Millican is on the Southern Pacific line at the intersection of Farm roads 2154 and 159, between the Brazos and Navasota rivers fifteen miles southeast of College Station in southern Brazos County. The rolling countryside is part of the East Texas timberlands. Good farmland, other natural resources, and abundant wildlife, including deer and wild turkeys, attracted settlers to Brazos County. The area had been known as Millican since it was settled by Robert Hemphill Millican and his son Dr. Elliott McNeil Millican in the 1820s. By 1845 the place was known as Millican Crossroads. In 1849 the community received a post office, and by 1850 a stagecoach line extended from Houston through Millican. Dr. Elliott Millican sold the northern part of his land grant, three miles north of the site of the older Millican Crossroads community, on December 14, 1859, and the new townsite was named in his honor. From 1860 to around 1867 the town was the terminus of the Houston and Texas Central Railway; the prosperous community built churches and schools. At this time Millican was reportedly the largest city north of Houston and Galveston. During the Civil War years the town became the site of a training camp for 5,000 Confederate troops. In 1864 Millican was incorporated and its population reached 3,000. Millican declined when the railroad resumed its northward expansion to Bryan around 1866; businesses moved north with the railroad. In 1867 the Millican population was further reduced by a yellow fever epidemic. Millican had 1,200 residents in 1868; that year race riots in the community cost more lives. In 1883 the town had a cotton gin, two steam gristmills, four churches, and a school, which in 1904–05 had eighty pupils and two teachers. In the 1920s the Phillips Petroleum Company drilled a 17,000-foot-deep well into a nearby salt dome, but no oil was found. Highway 6 bypassed Millican in 1930, and by 1940 its population had dwindled to 200. In 1990 Millican had a population of 100, a community center, a volunteer fire station, three churches and two cemeteries, a modern post office, and a fertilizer plant. By 2000 the population was 108.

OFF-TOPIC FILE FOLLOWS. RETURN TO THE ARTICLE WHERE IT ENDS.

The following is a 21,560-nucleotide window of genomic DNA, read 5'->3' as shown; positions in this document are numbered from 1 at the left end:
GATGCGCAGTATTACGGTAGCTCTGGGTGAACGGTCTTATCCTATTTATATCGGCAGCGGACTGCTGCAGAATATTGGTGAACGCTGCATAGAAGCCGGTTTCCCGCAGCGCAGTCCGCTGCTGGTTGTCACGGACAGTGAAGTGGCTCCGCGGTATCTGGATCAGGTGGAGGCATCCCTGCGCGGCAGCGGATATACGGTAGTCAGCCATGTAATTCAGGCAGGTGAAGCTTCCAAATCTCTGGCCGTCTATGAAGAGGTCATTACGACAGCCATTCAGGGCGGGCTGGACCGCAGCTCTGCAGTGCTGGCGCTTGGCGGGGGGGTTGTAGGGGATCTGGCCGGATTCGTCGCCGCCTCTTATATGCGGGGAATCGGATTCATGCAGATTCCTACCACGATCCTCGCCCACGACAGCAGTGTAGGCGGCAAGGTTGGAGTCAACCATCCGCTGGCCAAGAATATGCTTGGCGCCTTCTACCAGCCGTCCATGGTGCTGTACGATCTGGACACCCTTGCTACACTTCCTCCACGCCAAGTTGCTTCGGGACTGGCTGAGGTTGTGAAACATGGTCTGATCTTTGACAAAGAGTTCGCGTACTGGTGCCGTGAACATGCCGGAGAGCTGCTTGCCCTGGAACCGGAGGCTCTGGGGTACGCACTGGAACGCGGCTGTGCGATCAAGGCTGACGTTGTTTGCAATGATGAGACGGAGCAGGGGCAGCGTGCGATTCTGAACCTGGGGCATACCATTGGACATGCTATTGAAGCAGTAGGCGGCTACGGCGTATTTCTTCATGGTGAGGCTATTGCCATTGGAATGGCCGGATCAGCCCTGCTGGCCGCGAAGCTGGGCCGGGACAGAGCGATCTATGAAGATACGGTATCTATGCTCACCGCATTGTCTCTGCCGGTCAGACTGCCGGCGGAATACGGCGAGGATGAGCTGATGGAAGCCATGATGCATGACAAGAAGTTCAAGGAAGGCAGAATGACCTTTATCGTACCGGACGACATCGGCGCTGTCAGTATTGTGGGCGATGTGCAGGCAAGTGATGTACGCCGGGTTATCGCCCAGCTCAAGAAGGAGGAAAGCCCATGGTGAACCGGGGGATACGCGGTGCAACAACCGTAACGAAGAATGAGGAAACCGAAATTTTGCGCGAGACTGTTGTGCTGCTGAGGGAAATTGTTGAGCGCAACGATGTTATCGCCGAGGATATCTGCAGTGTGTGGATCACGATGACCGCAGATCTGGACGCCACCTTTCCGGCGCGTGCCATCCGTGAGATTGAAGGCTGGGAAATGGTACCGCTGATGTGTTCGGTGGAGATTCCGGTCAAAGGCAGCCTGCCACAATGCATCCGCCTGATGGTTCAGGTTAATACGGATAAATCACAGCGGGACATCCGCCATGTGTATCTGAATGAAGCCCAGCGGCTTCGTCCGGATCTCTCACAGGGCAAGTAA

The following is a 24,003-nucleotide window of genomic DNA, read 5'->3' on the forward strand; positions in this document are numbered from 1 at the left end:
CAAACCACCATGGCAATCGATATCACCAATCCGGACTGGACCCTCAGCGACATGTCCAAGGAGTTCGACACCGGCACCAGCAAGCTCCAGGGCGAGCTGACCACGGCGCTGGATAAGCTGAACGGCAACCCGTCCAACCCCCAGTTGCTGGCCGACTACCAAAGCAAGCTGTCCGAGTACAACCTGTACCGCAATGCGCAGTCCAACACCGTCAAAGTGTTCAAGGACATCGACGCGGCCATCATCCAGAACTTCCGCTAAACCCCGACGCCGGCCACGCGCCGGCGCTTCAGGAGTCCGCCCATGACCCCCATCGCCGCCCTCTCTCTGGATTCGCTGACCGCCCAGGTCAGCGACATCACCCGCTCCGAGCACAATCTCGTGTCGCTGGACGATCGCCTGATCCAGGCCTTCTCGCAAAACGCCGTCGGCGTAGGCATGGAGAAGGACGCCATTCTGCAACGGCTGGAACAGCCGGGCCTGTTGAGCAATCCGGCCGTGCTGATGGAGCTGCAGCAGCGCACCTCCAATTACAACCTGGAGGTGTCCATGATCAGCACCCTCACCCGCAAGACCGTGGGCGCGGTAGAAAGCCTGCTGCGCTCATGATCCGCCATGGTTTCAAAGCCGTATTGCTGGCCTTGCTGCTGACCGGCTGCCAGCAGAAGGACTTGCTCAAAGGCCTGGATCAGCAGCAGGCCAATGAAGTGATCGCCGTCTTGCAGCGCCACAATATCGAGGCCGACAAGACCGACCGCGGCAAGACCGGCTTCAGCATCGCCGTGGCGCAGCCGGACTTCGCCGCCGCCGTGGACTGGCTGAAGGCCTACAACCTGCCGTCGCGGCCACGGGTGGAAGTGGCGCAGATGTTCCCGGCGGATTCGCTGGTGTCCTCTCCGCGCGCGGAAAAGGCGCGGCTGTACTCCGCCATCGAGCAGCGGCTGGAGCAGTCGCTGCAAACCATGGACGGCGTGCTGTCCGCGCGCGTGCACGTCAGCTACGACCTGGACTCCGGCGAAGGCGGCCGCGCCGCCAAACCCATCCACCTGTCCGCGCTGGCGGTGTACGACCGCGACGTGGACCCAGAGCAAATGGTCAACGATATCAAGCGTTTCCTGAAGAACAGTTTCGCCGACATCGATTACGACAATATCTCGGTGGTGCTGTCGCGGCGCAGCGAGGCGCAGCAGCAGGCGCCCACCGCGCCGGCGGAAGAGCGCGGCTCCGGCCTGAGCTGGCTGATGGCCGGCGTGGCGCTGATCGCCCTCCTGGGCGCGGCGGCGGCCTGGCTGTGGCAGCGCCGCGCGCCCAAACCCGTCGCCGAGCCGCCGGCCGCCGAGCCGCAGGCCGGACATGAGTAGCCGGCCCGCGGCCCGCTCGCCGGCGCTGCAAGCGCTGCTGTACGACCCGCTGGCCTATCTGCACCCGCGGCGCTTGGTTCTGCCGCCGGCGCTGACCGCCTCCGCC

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Christina L. Gray | © TSHA

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Adapted from the official Handbook of Texas, a state encyclopedia developed by Texas State Historical Association (TSHA). It is an authoritative source of trusted historical records.

Belongs to

Millican is part of or belongs to the following places:

Currently Exists


Place type

Millican is classified as a Town


Latitude: 30.46700040
Longitude: -96.20350500

Has Post Office


Is Incorporated


Population Count, 2021 View more »